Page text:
customary in Darke and other Ohio counties to place their
weak, unfortunate and incompetent citizens in the homes of
residents who hoped to profit by their keeping. It can read-
ily be imagined that many abuses attended this pernicious
custom and that the growing spirit of charity and humanity
demanded a home maintained by a county tax where these
poor people might have proper care and attention.

Accordingly, on March 18, 1854, the County Commissioners
purchased a farm of 248 acres located in townships 11 and 12
in Greenville township on both sides of the Eaton pike for
the sum of $6,000.00. The object of this purchase was to
locate a home for the care of the infirm; sick and disabled
poor of the county. The contract for an infirmary building
was let on May 17, 1854, and the structure was completed
in January, 1856, at a total cost of about $8,500.00. This
structure was built of brick, three stories in height and was
40x84 feet in dimensions. The building was doubled in size
by an addition built in 1875-76, when it contained seventy-
two rooms ; substantial separate buildings were also erected
for a laundry and engine-house. The site chosen was on the
slope of a hill overlooking Greenville and the valley of Bridge
creek. This institution was opened for the reception of
inmates March 1, 1856, and an average of eighteen inmates
was maintained during that year. In March, 1880, the num-
ber of inmates was 106, including fourteen idiotic persons.

By a law enacted in recent years most of the insane patients
are sent to the district state hospital at Dayton, O., for treat-
ment and confinement. It has been estimated that about
ninety per cent, of all inmates confined in the infirmary are
there as a result of intemperance, directlv or indirectly. A


cursory glance convinces even the superficial observer that a
large per cent, suffer from senility or some form of mental
or physical weakness which incapacitates them for the ard-
uous duties of the normal citizen.

The original building was consumed by fire on the morn-
ing of June 2, 1897. At that time there were some seventy-
five or eighty inmates confined in the building, all of whom
escaped and found refuge in the large barn across the road.
They were soon removed to the fair grounds until suitable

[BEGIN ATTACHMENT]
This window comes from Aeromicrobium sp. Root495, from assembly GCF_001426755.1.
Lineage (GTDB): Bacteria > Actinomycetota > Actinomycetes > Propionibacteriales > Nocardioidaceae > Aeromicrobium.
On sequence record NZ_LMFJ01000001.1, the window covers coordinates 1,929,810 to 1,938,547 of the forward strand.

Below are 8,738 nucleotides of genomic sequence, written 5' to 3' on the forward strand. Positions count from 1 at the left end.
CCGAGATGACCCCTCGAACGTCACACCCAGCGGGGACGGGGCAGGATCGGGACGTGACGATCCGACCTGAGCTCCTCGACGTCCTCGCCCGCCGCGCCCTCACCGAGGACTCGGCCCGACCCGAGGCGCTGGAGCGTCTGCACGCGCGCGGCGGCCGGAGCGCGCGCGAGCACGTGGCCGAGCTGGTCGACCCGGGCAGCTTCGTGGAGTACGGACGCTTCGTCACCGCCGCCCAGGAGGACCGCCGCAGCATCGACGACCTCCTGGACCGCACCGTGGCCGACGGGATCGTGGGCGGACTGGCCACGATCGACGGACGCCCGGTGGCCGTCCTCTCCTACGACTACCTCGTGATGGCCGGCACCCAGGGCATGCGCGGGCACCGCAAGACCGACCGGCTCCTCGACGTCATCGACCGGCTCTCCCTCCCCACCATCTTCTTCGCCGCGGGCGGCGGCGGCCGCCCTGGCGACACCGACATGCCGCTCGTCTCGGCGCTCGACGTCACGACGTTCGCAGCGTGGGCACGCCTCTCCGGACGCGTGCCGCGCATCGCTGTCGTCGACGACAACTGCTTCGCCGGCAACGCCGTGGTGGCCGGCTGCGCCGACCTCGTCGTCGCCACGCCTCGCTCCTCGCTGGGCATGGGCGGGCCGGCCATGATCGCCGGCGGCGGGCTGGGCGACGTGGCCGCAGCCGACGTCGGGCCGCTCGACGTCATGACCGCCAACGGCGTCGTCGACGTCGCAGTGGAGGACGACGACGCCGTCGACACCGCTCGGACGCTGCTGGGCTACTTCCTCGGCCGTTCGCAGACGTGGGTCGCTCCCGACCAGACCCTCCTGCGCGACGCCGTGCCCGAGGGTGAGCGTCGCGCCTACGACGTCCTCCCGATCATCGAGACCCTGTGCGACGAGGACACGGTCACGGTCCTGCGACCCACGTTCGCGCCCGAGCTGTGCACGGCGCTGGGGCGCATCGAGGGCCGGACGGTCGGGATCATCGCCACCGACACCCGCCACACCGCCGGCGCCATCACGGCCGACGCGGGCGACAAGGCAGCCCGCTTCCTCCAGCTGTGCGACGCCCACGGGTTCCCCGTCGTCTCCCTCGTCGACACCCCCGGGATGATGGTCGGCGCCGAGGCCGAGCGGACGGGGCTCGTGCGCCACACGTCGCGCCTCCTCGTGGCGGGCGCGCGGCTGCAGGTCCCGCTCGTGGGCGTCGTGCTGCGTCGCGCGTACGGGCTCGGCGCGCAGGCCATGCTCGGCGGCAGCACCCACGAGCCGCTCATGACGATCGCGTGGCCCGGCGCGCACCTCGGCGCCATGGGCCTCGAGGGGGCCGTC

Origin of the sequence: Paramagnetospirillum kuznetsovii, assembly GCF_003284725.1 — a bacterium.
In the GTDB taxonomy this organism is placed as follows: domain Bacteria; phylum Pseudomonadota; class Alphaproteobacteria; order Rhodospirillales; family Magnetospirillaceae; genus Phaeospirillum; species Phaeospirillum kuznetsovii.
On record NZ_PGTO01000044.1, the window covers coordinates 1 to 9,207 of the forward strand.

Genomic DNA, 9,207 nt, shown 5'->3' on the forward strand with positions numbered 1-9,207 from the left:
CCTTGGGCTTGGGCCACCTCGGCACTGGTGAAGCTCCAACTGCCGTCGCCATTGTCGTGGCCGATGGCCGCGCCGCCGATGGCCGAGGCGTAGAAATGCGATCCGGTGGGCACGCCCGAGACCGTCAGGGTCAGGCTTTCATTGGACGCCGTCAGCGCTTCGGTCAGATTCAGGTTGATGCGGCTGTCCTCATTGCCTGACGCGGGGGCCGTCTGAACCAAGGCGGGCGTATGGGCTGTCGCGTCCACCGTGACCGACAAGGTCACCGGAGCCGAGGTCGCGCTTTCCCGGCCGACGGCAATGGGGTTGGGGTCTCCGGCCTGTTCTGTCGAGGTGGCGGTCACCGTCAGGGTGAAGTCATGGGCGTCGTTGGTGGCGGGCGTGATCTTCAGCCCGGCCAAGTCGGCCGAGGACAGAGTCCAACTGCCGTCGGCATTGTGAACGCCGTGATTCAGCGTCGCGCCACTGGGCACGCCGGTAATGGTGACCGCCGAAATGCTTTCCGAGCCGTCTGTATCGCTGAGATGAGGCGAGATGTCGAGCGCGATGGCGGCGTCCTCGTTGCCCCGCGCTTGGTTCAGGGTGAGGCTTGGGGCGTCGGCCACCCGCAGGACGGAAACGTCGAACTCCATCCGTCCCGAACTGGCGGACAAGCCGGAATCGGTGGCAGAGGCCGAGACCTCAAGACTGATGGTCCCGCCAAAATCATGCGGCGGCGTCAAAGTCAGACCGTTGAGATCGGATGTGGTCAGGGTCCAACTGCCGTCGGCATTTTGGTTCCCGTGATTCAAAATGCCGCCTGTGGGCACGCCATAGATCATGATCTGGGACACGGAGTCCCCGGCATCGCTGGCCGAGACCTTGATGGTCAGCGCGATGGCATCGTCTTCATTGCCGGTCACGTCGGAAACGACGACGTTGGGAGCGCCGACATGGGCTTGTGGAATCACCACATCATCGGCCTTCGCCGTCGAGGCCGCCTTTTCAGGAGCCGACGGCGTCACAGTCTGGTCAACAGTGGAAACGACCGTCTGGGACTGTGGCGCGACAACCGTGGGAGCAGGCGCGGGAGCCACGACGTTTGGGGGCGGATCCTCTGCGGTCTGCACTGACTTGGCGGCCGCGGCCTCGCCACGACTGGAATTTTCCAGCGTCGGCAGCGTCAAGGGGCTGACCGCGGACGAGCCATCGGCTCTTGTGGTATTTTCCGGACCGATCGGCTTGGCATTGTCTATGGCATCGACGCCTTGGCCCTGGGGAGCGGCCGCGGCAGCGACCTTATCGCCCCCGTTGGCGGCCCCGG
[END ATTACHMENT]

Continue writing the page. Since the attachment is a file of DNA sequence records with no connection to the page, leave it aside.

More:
temporary quarters had been erected just south of the site
of the burned building. At this time the Count}- Commis-
sioners and Infirmary Directors took prompt action to secure
the erection of a new building. The contract was soon let
to Hosacoster, of Richmond, Indiana, at about $75,000, who
pushed the work during the following winter and spring and
had it ready for occupancy in the fall of 1898.

John Studebaker, L. G. Turner and G. F. Trittschuh were
the directors ; John Noggle, Philip Plessinger and Chris Ap-
penseller the commissioners ; T. B. Miller, the superintend-
ent, and Dr. W. A. Rush the visiting physician at the time
of the fire, and to these officers must be given much credit
for the efficient manner in which they met the critical situa-

The new building is built of red pressed brick on a stone
foundation, has a slate roof and is two stories above the base-
ment. The front facade is ornamented with towers
and dormers and presents a pleasing and homelike appear-
ance. The front part of the building is built for the use of
the superintendent and family, and contains an office, sitting
room, bed room, reception room and pantry on the first floor,
five bed rooms and a bath room upstairs and a kitchen in the
basement. There is an offset in the building between the
superintendent's department and that of the inmates a short
distance to the rear. The main hall runs entirely through
the building from east to west. On the south side of this
hall downstairs is the male inmates' department, comprising
a large sitting room, dormitory, with some eighteen beds,
two separate bed room, three closets, three lavatories and a
large bath room, besides three other bed rooms on the ex-
treme east. Upstairs above these roms are a large hospital
room, dormitory, three or four bed rooms with four beds
each, bath and sanitary and three additional bed rooms as
below. The female department is situated on the north side

(Courtesy "Advocate")


oi the building and is arranged in abijut the same manner as
that of the males. A large dining room and two kitchens
occupy the rear of the main building. There is a basement
under the entire building containing furnace, coal and food
storage rooms besides the superintendent's kitchen.

A short distance east of the main building is located the
annex built to house the incurable insane. It is of brick,
two stories high, and contains eighteen cells, one large bath
room and nine separate cells with sanitary closet attached
on each floor. North of the annex is a brick laundry build-
ing equipped with modern machinery. Besides these there
is a slaughter house, an ice house, a large bank barn capable
of accommodating about forty head of cattle, ten horses, a
silo with a capacity of probably seventy-five tons of ensil-
age, a crib, a wagon shed and a hog pen. A twenty-five
horse power gas engine with a six-inch duplex pump draws
the water from a wonderful natural spring located just below
the edge of the hill on the west side of the pike some five
hundred feet from the engine house. This spring has been
enclosed by a wall sixteen feet square and the water stands
about five feet deep throughout the year. It is seemingly
inexhaustible as from five hundred to seven hundred barrels
of water have been pumped from it in one day in the summer
season to sprinkle the lawn, etc., -without visibly diminish-
ing the supply.

The cost of the entire group of buildings is estimated at
approximately one hundred thousand dollars and the land
comprising the farm is now probably worth thirty thousand

Shortly after the completion it was inspected bv the Sec-
retary of the State Board of Charities, who pronounced it the
best arranged and most complete infirmary of its size in Ohio.

Until recently this institution was conducted by a super-